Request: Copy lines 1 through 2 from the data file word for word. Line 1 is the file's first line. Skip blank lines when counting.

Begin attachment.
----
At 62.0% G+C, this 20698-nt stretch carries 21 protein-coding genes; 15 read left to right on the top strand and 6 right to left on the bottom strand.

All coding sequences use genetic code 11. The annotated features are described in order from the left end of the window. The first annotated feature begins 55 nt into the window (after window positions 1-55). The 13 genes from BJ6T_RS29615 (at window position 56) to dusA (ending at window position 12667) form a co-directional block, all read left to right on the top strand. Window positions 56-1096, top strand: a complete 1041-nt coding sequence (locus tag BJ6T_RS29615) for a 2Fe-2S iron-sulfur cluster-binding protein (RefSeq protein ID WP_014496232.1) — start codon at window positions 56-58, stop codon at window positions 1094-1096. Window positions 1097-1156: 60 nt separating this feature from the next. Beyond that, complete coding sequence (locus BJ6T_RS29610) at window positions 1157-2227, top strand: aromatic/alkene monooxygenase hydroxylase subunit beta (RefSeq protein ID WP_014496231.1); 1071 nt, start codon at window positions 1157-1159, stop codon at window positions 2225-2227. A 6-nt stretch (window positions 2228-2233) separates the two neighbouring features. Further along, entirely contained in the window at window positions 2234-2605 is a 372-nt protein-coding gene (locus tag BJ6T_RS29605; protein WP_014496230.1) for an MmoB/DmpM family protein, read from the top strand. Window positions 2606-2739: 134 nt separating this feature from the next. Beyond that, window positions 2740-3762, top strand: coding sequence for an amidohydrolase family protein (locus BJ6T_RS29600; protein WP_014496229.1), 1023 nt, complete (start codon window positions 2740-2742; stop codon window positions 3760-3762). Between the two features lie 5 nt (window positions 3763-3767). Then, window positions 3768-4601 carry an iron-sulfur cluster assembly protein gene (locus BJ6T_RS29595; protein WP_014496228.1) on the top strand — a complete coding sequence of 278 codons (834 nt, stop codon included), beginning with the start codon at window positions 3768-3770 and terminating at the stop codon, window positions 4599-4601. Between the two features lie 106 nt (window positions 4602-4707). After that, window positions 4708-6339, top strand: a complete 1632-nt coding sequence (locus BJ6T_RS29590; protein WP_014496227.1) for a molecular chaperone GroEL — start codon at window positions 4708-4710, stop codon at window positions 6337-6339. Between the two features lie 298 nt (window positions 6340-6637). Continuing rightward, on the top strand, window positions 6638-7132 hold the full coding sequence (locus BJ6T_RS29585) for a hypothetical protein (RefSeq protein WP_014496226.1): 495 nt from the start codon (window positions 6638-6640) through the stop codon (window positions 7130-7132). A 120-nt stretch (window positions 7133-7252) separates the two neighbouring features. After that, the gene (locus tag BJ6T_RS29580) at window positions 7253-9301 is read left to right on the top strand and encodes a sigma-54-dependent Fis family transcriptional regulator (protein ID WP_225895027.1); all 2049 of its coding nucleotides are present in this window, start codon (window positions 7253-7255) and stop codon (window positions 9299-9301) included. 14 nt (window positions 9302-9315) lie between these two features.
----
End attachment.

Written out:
At 62.0% G+C, this 20698-nt stretch carries 21 protein-coding genes; 15 read left to right on the top strand and 6 right to left on the bottom strand.

All coding sequences use genetic code 11. The annotated features are described in order from the left end of the window. The first annotated feature begins 55 nt into the window (after window positions 1-55). The 13 genes from BJ6T_RS29615 (at window position 56) to dusA (ending at window position 12667) form a co-directional block, all read left to right on the top strand. Window positions 56-1096, top strand: a complete 1041-nt coding sequence (locus tag BJ6T_RS29615) for a 2Fe-2S iron-sulfur cluster-binding protein (RefSeq protein ID WP_014496232.1) — start codon at window positions 56-58, stop codon at window positions 1094-1096. Window positions 1097-1156: 60 nt separating this feature from the next. Beyond that, complete coding sequence (locus BJ6T_RS29610) at window positions 1157-2227, top strand: aromatic/alkene monooxygenase hydroxylase subunit beta (RefSeq protein ID WP_014496231.1); 1071 nt, start codon at window positions 1157-1159, stop codon at window positions 2225-2227. A 6-nt stretch (window positions 2228-2233) separates the two neighbouring features. Further along, entirely contained in the window at window positions 2234-2605 is a 372-nt protein-coding gene (locus tag BJ6T_RS29605; protein WP_014496230.1) for an MmoB/DmpM family protein, read from the top strand. Window positions 2606-2739: 134 nt separating this feature from the next. Beyond that, window positions 2740-3762, top strand: coding sequence for an amidohydrolase family protein (locus BJ6T_RS29600; protein WP_014496229.1), 1023 nt, complete (start codon window positions 2740-2742; stop codon window positions 3760-3762). Between the two features lie 5 nt (window positions 3763-3767). Then, window positions 3768-4601 carry an iron-sulfur cluster assembly protein gene (locus BJ6T_RS29595; protein WP_014496228.1) on the top strand — a complete coding sequence of 278 codons (834 nt, stop codon included), beginning with the start codon at window positions 3768-3770 and terminating at the stop codon, window positions 4599-4601. Between the two features lie 106 nt (window positions 4602-4707). After that, window positions 4708-6339, top strand: a complete 1632-nt coding sequence (locus BJ6T_RS29590; protein WP_014496227.1) for a molecular chaperone GroEL — start codon at window positions 4708-4710, stop codon at window positions 6337-6339. Between the two features lie 298 nt (window positions 6340-6637). Continuing rightward, on the top strand, window positions 6638-7132 hold the full coding sequence (locus BJ6T_RS29585) for a hypothetical protein (RefSeq protein WP_014496226.1): 495 nt from the start codon (window positions 6638-6640) through the stop codon (window positions 7130-7132). A 120-nt stretch (window positions 7133-7252) separates the two neighbouring features. After that, the gene (locus tag BJ6T_RS29580) at window positions 7253-9301 is read left to right on the top strand and encodes a sigma-54-dependent Fis family transcriptional regulator (protein ID WP_225895027.1); all 2049 of its coding nucleotides are present in this window, start codon (window positions 7253-7255) and stop codon (window positions 9299-9301) included. 14 nt (window positions 9302-9315) lie between these two features.